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land.  It was the wettest northern summer in recent memory, and there was no end in sight.  Deep puddles obliterated long sections of the dirt road leading east from Ross River.  I held my breath as Chris Ferguson (Ferg) inched his Subaru through coffee coloured water that sloshed against the doors and threatened to flood the engine.  Fifteen kilometers short of the North West Territories border, a flooding creek had washed a deep and wide cut in the deteriorating track.  This obstacle marked the end of the road, at least for our vehicle.  Ferg shut the engine off, and we sat in silence.  I watched raindrops splatter opaque patterns across the foggy windshield.  Neither of us leapt eagerly from the car.  It was not the type of weather that encouraged one to depart for eighteen days in the wilderness.

I generally agree with the great Victorian thinker John Ruskin, who once wrote that ‘there is really no such thing as bad weather, just different kinds of good weather.’  But the moment of embarkation is an exception.  While the transition from ‘civilization’ to ‘wilderness’, from ‘comfort’ to ‘hardship’, is normally packed with eager anticipation, a moment symbolic of freedom, inclement weather dulls all idealism, and the sanity of the undertaking comes into question.  Whether tearing oneself from a warm sleeping bag on a frigid morning, or unloading canoes from a float plane during a freakish summer snow squall, one feels a reticence to begin.  Of course once underway, one easily deals with whatever natures presents, quickly falling into the rhythm of the land, managing clothing, schedules, and expectations appropriately.  And you truly enjoy it all; the rain, fog, sun and wind.  But starting in foul weather?  That just feels wrong.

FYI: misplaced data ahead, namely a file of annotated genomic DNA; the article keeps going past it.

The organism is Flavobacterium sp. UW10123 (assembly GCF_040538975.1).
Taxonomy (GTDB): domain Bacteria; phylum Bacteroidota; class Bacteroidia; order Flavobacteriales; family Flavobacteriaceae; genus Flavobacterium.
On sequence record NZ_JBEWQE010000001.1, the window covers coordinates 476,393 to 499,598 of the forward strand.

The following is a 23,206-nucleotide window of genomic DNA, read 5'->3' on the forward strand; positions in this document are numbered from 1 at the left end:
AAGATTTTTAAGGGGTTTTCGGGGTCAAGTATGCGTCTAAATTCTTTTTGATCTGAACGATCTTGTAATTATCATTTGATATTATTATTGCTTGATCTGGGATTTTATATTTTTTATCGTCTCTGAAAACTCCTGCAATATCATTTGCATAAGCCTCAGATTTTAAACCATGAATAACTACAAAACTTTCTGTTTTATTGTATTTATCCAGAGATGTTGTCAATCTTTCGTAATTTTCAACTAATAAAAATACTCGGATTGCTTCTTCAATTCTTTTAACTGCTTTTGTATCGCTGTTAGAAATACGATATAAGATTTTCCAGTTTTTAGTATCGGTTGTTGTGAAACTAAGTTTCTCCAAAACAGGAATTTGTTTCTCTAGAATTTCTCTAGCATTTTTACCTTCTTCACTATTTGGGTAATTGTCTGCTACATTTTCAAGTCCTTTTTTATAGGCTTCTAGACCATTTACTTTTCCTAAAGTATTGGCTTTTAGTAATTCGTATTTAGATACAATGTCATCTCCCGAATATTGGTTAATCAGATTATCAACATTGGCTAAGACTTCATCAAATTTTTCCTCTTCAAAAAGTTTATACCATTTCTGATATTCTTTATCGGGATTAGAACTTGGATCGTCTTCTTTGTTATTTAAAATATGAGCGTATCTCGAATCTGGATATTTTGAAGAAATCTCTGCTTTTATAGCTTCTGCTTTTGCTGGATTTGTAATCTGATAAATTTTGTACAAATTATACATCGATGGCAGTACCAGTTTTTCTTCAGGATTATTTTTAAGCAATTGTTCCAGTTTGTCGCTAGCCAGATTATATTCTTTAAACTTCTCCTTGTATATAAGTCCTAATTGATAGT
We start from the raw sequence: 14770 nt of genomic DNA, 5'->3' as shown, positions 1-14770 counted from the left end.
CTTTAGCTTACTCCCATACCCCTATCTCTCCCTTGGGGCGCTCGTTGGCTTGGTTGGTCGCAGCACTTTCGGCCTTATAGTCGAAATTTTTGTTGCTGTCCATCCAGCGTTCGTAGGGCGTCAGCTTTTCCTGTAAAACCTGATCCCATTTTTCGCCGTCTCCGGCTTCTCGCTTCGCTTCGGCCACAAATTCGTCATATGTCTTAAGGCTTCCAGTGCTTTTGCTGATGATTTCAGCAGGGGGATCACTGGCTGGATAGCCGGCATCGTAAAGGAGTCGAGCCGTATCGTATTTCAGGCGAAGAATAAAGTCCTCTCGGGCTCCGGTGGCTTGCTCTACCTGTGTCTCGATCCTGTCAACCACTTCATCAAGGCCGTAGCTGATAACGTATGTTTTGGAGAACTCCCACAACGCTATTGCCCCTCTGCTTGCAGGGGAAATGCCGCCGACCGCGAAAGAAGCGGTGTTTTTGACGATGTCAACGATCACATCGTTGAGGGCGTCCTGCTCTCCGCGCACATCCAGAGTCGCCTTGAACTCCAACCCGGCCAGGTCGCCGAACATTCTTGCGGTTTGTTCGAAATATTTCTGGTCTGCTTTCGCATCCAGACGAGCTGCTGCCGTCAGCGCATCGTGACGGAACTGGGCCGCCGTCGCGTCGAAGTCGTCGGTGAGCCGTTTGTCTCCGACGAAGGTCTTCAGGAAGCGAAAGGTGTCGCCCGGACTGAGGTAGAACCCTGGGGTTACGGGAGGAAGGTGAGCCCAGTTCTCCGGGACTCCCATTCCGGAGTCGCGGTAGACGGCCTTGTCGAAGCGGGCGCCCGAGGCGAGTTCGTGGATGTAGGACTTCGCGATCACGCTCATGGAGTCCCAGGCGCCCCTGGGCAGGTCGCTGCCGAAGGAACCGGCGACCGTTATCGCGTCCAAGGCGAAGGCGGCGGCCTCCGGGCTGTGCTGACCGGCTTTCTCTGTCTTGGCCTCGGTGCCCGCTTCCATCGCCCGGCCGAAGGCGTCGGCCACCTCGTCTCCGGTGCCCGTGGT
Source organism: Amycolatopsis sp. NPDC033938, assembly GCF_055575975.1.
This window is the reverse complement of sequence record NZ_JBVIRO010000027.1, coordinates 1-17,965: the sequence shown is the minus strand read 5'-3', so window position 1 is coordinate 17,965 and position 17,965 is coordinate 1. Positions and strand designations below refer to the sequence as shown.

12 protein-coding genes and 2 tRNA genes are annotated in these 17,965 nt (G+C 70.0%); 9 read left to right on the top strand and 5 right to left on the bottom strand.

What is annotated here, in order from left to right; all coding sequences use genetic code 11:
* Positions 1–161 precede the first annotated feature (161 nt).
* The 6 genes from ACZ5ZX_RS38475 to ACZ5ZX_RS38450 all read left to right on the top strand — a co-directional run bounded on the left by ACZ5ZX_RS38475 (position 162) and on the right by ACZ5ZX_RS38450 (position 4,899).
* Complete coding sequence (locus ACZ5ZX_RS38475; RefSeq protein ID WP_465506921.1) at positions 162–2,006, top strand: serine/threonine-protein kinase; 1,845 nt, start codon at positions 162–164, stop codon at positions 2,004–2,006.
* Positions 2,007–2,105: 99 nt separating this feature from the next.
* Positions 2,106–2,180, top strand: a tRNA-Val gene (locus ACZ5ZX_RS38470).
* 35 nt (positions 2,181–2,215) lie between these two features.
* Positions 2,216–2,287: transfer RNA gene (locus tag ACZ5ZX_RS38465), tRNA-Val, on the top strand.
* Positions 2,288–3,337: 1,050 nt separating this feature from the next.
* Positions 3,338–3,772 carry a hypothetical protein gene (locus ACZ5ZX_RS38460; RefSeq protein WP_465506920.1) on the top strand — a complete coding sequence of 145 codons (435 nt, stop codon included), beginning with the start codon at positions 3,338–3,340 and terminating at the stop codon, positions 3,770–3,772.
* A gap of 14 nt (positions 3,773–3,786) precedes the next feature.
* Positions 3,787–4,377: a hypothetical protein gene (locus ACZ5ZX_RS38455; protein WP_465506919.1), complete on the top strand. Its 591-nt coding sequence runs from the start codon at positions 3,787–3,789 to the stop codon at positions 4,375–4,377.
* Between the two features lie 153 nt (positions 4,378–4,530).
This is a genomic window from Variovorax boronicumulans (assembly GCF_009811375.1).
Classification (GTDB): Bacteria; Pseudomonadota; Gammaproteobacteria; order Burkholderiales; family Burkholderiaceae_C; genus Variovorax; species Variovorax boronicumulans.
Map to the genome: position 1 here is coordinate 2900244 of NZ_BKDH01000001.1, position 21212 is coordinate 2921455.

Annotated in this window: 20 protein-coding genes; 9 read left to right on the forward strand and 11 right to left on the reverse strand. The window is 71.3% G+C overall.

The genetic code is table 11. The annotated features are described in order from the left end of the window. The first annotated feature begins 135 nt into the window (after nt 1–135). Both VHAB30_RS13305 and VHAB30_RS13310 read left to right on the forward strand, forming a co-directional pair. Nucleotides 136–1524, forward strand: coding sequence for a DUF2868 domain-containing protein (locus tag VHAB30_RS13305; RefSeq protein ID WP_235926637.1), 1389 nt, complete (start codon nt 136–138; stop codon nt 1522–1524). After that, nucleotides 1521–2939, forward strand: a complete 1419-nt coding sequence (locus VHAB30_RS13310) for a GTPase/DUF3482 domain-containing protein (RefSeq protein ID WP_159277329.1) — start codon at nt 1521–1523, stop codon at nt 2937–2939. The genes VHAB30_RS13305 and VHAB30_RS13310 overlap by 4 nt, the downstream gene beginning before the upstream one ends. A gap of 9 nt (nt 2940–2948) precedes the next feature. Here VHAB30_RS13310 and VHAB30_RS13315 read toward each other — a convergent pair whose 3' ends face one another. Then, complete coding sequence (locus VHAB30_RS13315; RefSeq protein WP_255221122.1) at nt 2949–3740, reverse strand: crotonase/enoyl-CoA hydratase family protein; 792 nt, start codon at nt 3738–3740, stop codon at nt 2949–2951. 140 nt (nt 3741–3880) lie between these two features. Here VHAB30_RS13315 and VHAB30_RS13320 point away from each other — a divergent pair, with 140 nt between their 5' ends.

Eventually it became clear that delaying the inevitable was getting us nowhere, so we jumped from the warm car and hauled our bulging packs from the trunk.  Anoraks were retrieved, hoods pulled up, cameras stuffed into garbage bags, and gators tightened over our leather hiking boots.  After edging across a slippery beam that spanned the creek before us, we strode off side by side, down a wide gravel track that lead onwards into the misty mountains.  Willow scrub stretched out in all directions, covering the gently rolling land like a prickly green blanket.  Apart from the soft patter of rain, the wilderness sat under a veil of silence.  Even the birds had taken refuge.  Within minutes the car had disappeared from sight behind us.  Our destination lay three hundred and seventy kilometers (230 miles) away, along an abandoned and long

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